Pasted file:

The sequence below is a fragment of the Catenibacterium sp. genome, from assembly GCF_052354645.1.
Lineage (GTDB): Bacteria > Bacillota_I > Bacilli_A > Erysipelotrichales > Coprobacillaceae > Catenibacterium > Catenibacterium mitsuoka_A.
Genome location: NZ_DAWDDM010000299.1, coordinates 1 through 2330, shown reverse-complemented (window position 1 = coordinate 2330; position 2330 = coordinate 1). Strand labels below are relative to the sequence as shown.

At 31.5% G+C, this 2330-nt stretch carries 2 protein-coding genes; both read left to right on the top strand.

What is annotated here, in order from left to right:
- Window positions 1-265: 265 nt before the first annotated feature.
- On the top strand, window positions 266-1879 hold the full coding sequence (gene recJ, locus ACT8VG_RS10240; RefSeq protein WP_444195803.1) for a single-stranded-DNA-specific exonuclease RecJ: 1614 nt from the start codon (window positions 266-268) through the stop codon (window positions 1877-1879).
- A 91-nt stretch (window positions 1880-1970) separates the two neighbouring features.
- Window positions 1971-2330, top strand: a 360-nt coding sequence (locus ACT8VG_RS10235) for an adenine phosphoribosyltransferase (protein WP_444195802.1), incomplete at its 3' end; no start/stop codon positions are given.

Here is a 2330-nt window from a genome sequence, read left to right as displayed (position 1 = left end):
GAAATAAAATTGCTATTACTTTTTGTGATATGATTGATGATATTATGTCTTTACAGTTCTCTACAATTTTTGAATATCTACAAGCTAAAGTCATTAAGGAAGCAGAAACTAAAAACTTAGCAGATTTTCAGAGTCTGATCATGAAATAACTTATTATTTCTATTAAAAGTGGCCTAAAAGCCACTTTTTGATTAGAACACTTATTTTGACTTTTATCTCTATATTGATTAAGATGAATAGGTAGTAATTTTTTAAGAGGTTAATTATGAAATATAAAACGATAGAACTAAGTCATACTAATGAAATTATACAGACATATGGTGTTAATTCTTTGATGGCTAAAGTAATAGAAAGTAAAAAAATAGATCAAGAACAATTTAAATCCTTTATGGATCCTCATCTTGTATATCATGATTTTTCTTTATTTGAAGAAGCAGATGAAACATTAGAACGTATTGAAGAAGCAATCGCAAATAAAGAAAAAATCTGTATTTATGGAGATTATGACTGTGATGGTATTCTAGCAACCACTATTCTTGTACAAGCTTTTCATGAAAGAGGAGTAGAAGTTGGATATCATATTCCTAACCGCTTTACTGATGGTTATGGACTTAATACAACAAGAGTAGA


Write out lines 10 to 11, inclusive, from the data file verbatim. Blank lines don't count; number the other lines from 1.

Here is a 2330-nt window from a genome sequence, read left to right as displayed (position 1 = left end):
GAAATAAAATTGCTATTACTTTTTGTGATATGATTGATGATATTATGTCTTTACAGTTCTCTACAATTTTTGAATATCTACAAGCTAAAGTCATTAAGGAAGCAGAAACTAAAAACTTAGCAGATTTTCAGAGTCTGATCATGAAATAACTTATTATTTCTATTAAAAGTGGCCTAAAAGCCACTTTTTGATTAGAACACTTATTTTGACTTTTATCTCTATATTGATTAAGATGAATAGGTAGTAATTTTTTAAGAGGTTAATTATGAAATATAAAACGATAGAACTAAGTCATACTAATGAAATTATACAGACATATGGTGTTAATTCTTTGATGGCTAAAGTAATAGAAAGTAAAAAAATAGATCAAGAACAATTTAAATCCTTTATGGATCCTCATCTTGTATATCATGATTTTTCTTTATTTGAAGAAGCAGATGAAACATTAGAACGTATTGAAGAAGCAATCGCAAATAAAGAAAAAATCTGTATTTATGGAGATTATGACTGTGATGGTATTCTAGCAACCACTATTCTTGTACAAGCTTTTCATGAAAGAGGAGTAGAAGTTGGATATCATATTCCTAACCGCTTTACTGATGGTTATGGACTTAATACAACAAGAGTAGA